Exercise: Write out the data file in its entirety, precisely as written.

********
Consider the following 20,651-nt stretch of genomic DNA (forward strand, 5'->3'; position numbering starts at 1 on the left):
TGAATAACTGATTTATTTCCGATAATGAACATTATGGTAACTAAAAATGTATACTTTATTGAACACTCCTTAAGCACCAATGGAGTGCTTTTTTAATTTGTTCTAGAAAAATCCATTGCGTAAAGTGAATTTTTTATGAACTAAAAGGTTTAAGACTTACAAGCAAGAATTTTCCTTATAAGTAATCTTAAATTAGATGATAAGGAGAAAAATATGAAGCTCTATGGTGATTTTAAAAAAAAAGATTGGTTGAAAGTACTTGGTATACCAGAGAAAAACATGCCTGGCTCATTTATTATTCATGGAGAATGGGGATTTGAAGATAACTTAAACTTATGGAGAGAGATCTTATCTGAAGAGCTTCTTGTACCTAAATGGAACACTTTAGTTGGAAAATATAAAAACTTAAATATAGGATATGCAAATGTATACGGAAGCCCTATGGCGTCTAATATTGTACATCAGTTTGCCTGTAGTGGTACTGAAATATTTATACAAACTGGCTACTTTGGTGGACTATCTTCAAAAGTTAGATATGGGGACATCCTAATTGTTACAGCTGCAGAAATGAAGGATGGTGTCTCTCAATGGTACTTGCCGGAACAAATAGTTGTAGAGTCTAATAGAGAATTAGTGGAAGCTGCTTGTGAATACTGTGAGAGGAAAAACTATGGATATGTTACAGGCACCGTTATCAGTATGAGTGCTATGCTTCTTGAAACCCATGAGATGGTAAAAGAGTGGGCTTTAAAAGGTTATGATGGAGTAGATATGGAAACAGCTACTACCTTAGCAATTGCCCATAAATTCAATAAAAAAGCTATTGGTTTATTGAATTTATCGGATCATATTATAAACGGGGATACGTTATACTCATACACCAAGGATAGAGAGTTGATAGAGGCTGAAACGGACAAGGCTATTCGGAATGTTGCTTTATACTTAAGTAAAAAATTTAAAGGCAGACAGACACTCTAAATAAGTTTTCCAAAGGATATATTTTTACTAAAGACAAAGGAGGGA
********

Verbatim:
Consider the following 20,651-nt stretch of genomic DNA (forward strand, 5'->3'; position numbering starts at 1 on the left):
TGAATAACTGATTTATTTCCGATAATGAACATTATGGTAACTAAAAATGTATACTTTATTGAACACTCCTTAAGCACCAATGGAGTGCTTTTTTAATTTGTTCTAGAAAAATCCATTGCGTAAAGTGAATTTTTTATGAACTAAAAGGTTTAAGACTTACAAGCAAGAATTTTCCTTATAAGTAATCTTAAATTAGATGATAAGGAGAAAAATATGAAGCTCTATGGTGATTTTAAAAAAAAAGATTGGTTGAAAGTACTTGGTATACCAGAGAAAAACATGCCTGGCTCATTTATTATTCATGGAGAATGGGGATTTGAAGATAACTTAAACTTATGGAGAGAGATCTTATCTGAAGAGCTTCTTGTACCTAAATGGAACACTTTAGTTGGAAAATATAAAAACTTAAATATAGGATATGCAAATGTATACGGAAGCCCTATGGCGTCTAATATTGTACATCAGTTTGCCTGTAGTGGTACTGAAATATTTATACAAACTGGCTACTTTGGTGGACTATCTTCAAAAGTTAGATATGGGGACATCCTAATTGTTACAGCTGCAGAAATGAAGGATGGTGTCTCTCAATGGTACTTGCCGGAACAAATAGTTGTAGAGTCTAATAGAGAATTAGTGGAAGCTGCTTGTGAATACTGTGAGAGGAAAAACTATGGATATGTTACAGGCACCGTTATCAGTATGAGTGCTATGCTTCTTGAAACCCATGAGATGGTAAAAGAGTGGGCTTTAAAAGGTTATGATGGAGTAGATATGGAAACAGCTACTACCTTAGCAATTGCCCATAAATTCAATAAAAAAGCTATTGGTTTATTGAATTTATCGGATCATATTATAAACGGGGATACGTTATACTCATACACCAAGGATAGAGAGTTGATAGAGGCTGAAACGGACAAGGCTATTCGGAATGTTGCTTTATACTTAAGTAAAAAATTTAAAGGCAGACAGACACTCTAAATAAGTTTTCCAAAGGATATATTTTTACTAAAGACAAAGGAGGGA